You need a dedicated space to work your magic as an artist. An art studio keeps your creative juices flowing, focused, and consistent. Consistency is critical to making significant milestones in any area of one’s life, including artistry.
The beauty is that you don’t need to build a separate space for your work. You can transform any part of your home into an art studio with a little creativity—from your living room, attic, basement to your garage. Here are some tips for making an art studio at home.
Find Out the Best Place to Set it Up
The first step is to making an art studio at home is to find the best place to set up an art studio. Most spaces, like the basement, garden sheds, and closets under staircases, are underutilized. Some homeowners use them for storage, but they’re often disorganized. You can transform such spaces into art studios on a modest budget.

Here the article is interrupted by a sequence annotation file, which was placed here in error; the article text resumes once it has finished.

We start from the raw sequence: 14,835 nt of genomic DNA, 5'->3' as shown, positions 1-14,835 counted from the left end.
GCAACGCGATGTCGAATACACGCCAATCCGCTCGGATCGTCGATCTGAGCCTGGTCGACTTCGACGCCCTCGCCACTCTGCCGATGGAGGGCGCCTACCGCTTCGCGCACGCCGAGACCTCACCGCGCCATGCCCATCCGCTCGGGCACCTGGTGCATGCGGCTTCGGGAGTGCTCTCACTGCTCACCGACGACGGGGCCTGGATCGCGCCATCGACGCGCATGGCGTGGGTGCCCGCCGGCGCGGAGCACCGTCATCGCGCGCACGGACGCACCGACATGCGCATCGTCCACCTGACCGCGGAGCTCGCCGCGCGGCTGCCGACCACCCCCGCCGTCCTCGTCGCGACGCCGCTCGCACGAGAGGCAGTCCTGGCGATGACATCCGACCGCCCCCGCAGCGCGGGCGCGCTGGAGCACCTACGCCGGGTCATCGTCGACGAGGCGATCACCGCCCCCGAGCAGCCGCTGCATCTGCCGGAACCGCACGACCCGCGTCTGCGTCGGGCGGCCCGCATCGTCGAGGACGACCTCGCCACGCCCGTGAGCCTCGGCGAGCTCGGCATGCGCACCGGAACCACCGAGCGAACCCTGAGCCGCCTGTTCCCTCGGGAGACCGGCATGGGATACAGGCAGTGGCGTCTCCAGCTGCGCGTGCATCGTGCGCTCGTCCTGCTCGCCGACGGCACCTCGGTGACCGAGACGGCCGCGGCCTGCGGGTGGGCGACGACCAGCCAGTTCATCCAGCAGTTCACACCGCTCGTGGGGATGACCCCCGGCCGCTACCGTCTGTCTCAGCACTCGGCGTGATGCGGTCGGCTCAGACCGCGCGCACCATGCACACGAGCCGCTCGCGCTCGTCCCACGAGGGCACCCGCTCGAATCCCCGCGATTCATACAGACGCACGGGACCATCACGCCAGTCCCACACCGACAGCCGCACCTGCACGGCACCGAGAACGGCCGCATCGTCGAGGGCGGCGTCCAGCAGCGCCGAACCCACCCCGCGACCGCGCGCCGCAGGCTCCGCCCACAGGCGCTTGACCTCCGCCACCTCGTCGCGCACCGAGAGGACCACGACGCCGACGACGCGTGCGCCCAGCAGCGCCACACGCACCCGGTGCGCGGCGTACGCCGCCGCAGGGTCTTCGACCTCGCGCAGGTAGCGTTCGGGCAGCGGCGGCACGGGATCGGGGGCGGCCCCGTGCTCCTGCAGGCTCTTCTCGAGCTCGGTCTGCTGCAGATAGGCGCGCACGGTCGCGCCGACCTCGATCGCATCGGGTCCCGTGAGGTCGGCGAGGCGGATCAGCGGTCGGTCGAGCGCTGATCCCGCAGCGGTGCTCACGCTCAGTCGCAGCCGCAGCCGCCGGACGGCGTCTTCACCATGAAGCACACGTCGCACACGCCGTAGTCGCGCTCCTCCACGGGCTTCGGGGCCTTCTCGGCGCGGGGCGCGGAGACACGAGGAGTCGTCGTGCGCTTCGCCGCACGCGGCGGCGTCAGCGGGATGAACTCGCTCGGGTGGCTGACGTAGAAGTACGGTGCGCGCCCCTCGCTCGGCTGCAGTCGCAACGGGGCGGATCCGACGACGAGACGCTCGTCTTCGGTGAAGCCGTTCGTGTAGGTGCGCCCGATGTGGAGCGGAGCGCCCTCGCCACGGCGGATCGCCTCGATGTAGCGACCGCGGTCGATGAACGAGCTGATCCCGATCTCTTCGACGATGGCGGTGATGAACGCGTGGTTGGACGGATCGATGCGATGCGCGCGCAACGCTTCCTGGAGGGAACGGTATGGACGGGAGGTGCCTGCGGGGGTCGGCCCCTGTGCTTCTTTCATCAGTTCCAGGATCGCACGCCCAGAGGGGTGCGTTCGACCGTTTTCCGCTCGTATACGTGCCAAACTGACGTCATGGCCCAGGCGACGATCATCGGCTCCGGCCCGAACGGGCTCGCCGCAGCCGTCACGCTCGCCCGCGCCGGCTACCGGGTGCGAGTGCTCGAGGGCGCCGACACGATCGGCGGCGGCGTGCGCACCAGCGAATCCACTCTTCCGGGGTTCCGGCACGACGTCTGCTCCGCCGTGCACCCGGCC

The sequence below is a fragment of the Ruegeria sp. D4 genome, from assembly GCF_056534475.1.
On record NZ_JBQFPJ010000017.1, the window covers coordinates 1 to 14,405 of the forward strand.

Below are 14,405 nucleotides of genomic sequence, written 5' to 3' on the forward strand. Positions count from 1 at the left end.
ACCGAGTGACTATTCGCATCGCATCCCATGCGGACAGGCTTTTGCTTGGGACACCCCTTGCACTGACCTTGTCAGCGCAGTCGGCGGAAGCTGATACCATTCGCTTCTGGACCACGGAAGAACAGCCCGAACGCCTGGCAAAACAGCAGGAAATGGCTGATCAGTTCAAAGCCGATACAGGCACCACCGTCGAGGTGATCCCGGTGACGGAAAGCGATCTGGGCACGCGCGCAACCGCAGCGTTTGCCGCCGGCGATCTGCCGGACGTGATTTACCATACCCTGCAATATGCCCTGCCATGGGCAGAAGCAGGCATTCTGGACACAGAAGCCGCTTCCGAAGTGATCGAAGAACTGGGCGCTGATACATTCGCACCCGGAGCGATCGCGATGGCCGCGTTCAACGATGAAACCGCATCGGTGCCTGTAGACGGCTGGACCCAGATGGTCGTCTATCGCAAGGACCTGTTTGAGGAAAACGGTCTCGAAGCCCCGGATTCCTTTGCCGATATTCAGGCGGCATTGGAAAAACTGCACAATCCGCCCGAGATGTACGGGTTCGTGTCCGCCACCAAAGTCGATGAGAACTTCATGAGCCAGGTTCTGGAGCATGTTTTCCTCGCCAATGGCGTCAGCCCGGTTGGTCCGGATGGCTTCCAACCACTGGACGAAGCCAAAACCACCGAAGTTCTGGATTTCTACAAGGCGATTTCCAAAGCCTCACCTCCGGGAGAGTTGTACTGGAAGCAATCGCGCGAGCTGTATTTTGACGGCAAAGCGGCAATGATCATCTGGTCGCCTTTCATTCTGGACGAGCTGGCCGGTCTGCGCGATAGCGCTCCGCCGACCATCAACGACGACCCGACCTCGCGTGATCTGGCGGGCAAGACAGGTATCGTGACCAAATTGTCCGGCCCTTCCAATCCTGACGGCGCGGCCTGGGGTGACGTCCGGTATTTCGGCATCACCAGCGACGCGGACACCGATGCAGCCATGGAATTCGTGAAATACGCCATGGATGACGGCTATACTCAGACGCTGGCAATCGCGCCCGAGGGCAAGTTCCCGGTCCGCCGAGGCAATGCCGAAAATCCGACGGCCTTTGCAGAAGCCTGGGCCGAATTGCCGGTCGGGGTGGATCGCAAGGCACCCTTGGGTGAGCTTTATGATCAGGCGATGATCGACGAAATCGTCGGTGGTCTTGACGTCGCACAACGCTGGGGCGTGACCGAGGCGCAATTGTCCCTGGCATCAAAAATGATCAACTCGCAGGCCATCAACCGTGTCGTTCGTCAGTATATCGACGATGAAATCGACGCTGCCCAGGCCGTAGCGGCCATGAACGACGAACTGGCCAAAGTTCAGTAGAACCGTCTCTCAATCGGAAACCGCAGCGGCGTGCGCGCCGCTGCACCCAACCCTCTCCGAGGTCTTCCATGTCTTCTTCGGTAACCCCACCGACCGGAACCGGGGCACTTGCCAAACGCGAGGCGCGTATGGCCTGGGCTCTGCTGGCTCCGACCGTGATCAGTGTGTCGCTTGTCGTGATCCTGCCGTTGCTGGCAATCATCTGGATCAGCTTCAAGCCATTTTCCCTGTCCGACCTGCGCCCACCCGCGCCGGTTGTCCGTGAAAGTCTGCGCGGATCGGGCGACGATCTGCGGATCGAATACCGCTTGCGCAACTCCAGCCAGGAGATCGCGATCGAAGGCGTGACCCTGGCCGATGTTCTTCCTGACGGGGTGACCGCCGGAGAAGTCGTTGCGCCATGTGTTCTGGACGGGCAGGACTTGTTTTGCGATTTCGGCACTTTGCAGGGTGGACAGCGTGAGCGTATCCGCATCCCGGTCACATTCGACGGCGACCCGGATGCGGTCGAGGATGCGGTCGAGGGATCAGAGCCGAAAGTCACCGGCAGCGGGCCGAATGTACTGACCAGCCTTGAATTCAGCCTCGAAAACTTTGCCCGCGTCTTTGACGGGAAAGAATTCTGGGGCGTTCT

You can start by setting up a desk or a table to place your painting tools, add unique rugs, and install some shelves to get you going. If the basement is available for creating an art studio, set up a heating system and a humidifier to keep you cool and comfortable without compromising your work.
For some painters, reimagining a closet under a staircase is the best way to get their juices flowing. To transform the space, you must move the clothes, shoes and other items to a different space to create room for the studio. Then install a fold-up desk and use the existing shelves to store art supplies.
However, the garage is a perfect space if you prefer setting up the art studio away from the house. You only need to get rid of the clutter by sorting it into things that can be donated, kept, and discarded.
And while at it, paint one of the walls with your favorite color to make the space more inviting or provide a sense of inspiration. If you’re not a fan of DIYs, you can always hire a house painting company for the best results.